More than five million people in the U.S. are living with a hernia
and about 30% of adults will develop a hernia during their lifetime. It is estimated that thousands of people avoid seeking help for a hernia because they fear a painful, long recovery. However, hernia specialists trained in minimally invasive techniques can make hernia treatment relatively quick and painless.
What is a hernia?
A hernia is a small sac of tissue that protrudes through an opening in various parts of the body. There are many types of hernias:
An inguinal hernia occurs in the stomach wall near the groin. These are the most common type of hernia.
A ventral hernia occurs in a weakened area of the abdominal wall.
A femoral hernia occurs in the area between the abdomen and the thigh. These often result from pregnancy and childbirth.
An incisional hernia occurs in a weakness created by a previous surgery. These can develop right after or years after a surgery.
An umbilical hernia can occur in the naturally weakened area of the navel where the umbilical cord was attached.
How can I avoid a hernia?
Anything that puts pressure on the muscles–obesity, heavy lifting, strenuous sports, straining during bowel movements, even prolonged bouts of coughing or sneezing–can result in a hernia. A healthy diet and core strength training can help you avoid a hernia.
Why should I treat my hernia?
Many people overlook their hernia, figuring it will eventually go away. But this is a myth. Once you have a hernia, it’s there forever, until you have it repaired. If left untreated, hernias will increase in size and become more painful. Hernias should be evaluated and not ignored.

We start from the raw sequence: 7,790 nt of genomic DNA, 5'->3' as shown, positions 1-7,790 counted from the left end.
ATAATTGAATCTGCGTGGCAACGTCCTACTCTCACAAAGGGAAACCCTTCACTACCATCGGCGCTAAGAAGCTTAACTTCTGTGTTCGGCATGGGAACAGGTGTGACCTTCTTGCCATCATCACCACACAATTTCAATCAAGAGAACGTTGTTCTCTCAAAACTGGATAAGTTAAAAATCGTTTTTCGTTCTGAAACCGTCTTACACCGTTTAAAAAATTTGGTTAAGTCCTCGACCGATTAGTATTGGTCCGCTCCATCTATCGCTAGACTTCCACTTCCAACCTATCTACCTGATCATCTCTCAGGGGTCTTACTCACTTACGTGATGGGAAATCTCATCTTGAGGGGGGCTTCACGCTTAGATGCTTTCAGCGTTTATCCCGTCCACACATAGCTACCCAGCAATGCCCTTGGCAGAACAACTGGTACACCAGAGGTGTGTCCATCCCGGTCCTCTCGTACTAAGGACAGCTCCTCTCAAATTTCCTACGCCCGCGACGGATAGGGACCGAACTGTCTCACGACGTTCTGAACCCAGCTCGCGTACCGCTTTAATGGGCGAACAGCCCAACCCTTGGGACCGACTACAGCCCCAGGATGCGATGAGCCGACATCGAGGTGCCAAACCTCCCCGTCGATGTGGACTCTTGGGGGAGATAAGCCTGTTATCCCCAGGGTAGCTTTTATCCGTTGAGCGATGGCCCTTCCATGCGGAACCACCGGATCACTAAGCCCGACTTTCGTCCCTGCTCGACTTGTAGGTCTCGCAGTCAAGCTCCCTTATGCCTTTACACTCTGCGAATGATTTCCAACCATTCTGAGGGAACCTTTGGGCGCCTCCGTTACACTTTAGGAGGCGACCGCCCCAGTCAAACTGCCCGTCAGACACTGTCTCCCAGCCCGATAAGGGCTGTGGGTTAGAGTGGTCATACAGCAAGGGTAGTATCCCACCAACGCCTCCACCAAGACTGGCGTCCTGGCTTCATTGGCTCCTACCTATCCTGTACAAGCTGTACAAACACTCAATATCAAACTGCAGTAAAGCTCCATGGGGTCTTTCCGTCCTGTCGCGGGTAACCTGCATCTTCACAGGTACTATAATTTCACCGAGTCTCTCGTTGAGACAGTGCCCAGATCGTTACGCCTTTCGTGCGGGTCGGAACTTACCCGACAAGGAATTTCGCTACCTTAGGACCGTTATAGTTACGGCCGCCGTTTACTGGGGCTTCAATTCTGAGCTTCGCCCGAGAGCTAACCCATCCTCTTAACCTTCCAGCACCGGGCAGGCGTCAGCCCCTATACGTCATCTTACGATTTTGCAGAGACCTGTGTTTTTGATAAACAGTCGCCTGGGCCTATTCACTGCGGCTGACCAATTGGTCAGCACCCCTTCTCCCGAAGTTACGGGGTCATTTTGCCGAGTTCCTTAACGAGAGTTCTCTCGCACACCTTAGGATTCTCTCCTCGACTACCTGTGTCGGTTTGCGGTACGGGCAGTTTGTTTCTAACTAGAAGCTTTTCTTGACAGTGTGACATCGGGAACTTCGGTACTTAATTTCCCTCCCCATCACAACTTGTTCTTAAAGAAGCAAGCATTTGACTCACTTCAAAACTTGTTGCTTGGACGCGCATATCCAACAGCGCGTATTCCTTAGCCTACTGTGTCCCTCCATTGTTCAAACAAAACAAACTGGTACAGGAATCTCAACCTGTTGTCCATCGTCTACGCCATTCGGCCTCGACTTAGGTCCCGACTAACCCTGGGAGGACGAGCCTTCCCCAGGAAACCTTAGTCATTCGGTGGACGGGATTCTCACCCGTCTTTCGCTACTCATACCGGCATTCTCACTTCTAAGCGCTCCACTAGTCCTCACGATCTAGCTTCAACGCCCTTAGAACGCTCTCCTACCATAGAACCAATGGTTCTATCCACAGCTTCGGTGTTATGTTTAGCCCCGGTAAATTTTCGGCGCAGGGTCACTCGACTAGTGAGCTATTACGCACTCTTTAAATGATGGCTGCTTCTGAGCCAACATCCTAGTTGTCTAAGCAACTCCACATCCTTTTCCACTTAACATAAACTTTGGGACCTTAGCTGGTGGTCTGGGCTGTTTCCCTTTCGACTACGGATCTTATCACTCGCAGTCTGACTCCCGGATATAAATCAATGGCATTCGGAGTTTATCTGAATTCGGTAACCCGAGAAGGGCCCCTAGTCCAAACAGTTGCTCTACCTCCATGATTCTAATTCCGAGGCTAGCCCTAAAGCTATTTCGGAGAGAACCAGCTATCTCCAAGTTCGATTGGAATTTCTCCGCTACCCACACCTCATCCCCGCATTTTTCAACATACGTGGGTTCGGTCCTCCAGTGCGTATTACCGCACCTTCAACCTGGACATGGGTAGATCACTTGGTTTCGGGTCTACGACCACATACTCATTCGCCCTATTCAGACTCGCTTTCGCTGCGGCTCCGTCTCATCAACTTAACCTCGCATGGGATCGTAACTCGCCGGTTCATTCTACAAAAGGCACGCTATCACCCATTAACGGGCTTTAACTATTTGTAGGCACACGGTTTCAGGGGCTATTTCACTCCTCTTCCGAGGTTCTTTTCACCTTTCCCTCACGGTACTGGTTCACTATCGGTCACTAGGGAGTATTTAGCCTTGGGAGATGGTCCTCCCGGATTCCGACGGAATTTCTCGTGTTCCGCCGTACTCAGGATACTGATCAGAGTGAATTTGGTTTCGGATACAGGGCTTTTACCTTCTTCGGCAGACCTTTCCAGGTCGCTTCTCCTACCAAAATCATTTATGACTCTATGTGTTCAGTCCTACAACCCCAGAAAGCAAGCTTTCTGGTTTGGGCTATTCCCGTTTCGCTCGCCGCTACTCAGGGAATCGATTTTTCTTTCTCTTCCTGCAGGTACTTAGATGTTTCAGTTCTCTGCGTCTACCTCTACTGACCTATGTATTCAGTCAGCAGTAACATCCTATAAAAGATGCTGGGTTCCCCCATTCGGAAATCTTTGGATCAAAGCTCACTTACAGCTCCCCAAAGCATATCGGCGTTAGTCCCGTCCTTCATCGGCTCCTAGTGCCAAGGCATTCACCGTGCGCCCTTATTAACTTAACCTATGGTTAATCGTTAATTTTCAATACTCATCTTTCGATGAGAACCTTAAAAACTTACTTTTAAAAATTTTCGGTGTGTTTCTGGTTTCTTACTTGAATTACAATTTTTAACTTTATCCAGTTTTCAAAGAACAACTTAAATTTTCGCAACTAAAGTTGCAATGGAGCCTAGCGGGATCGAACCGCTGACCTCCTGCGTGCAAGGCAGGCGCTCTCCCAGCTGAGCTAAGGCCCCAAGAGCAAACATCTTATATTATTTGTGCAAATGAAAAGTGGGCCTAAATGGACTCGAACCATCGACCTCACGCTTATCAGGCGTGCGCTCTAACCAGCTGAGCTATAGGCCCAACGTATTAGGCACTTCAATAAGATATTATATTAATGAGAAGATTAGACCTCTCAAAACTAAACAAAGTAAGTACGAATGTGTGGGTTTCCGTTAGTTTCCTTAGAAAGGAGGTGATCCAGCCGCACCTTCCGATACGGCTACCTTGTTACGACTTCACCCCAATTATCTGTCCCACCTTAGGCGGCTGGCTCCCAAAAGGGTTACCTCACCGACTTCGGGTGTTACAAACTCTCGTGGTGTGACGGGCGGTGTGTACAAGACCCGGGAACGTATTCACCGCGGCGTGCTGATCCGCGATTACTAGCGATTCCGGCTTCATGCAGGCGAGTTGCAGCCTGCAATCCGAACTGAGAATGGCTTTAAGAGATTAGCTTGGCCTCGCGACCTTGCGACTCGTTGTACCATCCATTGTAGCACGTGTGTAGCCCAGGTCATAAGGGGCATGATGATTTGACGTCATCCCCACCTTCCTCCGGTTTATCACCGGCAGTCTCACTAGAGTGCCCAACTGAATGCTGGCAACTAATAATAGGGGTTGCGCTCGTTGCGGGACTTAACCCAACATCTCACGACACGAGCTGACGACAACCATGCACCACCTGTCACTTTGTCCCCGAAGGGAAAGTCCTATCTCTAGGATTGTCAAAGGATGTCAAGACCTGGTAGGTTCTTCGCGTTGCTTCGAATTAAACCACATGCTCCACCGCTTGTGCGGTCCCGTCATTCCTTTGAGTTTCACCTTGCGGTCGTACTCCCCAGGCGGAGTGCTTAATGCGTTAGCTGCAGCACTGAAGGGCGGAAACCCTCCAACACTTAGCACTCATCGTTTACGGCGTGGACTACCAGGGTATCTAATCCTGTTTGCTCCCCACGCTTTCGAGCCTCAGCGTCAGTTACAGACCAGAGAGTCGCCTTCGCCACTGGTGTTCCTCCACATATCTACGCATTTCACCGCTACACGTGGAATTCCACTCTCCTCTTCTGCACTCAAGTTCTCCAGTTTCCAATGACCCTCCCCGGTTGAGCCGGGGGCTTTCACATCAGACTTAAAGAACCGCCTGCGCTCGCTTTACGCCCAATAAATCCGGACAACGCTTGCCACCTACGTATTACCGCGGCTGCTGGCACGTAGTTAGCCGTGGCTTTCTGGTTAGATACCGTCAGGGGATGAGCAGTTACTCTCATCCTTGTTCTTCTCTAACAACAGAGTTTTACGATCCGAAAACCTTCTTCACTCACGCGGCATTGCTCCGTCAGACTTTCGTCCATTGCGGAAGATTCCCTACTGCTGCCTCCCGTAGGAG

What are the risks of a hernia?
Untreated hernias can lead to bowel obstruction, which causes severe pain, vomiting, and the inability to pass a bowel movement. They can also lead to more lethal complications, such as intestinal strangulation, which requires emergency bowel resection and if not done quickly enough, can lead to sepsis and ultimately, death.
How can I treat my hernia?
Using new treatment options, some hernias can be repaired in less than an hour on an outpatient basis. Current techniques require only a small incision and local anesthesia.
These techniques use reinforcing mesh to provide strength and durability and have replaced traditional methods of suturing hernias, which have a high failure rate and result in more pain.
Not all surgeons are experienced in repairing hernias. Hernia specialists, like those at The Oregon Clinic, perform hundreds of hernia repairs each year and are trained in the most modern surgical techniques.